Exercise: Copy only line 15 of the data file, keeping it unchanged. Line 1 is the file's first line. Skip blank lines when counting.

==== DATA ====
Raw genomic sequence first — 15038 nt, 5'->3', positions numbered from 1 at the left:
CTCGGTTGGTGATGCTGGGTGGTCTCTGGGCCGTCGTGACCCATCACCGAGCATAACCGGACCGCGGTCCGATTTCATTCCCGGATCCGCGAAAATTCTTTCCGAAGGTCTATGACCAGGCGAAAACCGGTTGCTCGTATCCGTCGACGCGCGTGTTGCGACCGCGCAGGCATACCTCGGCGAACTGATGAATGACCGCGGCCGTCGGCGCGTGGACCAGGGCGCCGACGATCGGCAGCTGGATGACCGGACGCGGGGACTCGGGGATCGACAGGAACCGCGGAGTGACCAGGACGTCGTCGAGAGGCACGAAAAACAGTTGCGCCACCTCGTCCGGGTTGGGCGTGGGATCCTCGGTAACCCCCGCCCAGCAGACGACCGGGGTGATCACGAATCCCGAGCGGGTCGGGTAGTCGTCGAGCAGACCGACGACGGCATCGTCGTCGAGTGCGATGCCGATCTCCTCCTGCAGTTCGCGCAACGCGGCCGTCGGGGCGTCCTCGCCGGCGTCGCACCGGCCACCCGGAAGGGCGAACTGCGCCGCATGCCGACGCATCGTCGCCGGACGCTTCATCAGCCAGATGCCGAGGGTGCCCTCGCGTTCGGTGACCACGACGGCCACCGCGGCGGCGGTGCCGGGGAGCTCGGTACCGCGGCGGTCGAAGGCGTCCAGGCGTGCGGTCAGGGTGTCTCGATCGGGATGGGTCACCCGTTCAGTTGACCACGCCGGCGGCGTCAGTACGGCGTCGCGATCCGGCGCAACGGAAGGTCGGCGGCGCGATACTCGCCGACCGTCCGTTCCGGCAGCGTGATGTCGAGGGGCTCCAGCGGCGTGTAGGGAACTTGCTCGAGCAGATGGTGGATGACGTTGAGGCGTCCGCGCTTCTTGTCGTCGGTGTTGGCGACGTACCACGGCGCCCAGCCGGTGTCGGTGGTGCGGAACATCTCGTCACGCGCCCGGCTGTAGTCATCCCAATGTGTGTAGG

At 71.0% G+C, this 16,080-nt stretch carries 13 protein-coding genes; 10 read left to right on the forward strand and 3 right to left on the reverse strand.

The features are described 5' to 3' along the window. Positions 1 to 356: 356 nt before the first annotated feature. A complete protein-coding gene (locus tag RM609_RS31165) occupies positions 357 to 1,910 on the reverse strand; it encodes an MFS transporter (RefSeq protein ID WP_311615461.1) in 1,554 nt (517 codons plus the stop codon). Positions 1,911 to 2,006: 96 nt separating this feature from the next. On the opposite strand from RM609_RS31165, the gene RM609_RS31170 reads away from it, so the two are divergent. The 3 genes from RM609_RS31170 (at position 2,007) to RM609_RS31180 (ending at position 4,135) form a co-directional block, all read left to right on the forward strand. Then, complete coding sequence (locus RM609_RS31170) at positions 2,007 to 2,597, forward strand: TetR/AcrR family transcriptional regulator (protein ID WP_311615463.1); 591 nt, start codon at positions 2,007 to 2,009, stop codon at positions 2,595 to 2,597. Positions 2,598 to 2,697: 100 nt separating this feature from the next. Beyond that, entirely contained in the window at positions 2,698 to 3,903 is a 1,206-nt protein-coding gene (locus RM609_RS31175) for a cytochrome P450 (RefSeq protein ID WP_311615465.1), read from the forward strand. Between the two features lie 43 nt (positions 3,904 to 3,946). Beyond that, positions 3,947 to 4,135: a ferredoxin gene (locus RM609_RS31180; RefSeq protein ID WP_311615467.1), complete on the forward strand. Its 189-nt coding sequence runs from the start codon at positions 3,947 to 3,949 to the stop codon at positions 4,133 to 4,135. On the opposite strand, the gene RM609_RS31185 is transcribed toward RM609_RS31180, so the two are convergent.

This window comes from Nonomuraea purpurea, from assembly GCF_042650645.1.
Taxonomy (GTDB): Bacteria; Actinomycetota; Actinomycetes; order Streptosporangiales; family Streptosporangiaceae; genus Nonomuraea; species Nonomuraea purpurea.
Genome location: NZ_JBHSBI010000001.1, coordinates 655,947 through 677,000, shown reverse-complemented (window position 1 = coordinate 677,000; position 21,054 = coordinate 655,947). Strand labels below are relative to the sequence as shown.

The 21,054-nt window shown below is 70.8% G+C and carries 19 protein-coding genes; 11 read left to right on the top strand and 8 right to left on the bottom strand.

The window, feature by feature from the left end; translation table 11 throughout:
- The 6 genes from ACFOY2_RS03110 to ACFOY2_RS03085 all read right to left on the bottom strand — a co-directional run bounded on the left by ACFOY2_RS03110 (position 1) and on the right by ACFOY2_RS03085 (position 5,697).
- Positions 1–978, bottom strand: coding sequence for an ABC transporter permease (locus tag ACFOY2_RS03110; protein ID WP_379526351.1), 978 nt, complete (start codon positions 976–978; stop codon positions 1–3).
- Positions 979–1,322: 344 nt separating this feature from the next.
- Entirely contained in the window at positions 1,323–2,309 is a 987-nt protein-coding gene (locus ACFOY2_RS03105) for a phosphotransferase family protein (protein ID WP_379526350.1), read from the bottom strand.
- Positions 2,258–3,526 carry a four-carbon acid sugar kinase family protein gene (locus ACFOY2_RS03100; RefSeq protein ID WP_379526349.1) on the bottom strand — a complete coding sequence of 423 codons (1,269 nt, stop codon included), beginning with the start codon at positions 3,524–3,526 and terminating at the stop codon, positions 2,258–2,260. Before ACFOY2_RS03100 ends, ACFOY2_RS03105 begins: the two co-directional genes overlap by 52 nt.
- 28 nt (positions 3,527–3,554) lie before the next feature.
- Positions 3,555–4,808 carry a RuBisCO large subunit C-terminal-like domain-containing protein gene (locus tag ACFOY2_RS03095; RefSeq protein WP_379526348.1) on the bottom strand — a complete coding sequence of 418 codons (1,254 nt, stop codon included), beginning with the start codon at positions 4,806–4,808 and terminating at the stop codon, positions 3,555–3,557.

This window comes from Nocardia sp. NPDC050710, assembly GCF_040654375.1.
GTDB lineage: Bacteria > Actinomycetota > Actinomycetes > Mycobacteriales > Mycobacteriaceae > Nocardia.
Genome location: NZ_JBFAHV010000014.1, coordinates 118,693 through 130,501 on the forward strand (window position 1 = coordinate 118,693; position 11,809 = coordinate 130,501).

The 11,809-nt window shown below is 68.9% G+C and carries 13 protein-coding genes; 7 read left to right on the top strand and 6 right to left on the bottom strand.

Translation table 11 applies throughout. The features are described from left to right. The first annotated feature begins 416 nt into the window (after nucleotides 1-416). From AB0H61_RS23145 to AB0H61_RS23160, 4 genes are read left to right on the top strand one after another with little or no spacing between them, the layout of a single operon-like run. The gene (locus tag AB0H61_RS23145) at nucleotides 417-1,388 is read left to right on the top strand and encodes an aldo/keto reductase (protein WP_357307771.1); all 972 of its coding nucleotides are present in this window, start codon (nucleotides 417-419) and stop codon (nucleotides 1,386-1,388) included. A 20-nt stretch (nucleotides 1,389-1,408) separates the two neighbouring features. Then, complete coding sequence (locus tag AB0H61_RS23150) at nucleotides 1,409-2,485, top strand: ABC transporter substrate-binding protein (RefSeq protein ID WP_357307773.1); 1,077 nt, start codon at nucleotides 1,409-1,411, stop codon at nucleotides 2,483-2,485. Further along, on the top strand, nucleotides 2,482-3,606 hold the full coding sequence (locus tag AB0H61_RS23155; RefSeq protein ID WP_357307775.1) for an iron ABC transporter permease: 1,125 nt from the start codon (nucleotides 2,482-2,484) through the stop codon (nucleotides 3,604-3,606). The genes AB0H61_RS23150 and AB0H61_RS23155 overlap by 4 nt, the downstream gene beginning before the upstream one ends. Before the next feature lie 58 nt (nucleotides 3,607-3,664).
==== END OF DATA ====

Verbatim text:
- 28 nt (positions 3,527–3,554) lie before the next feature.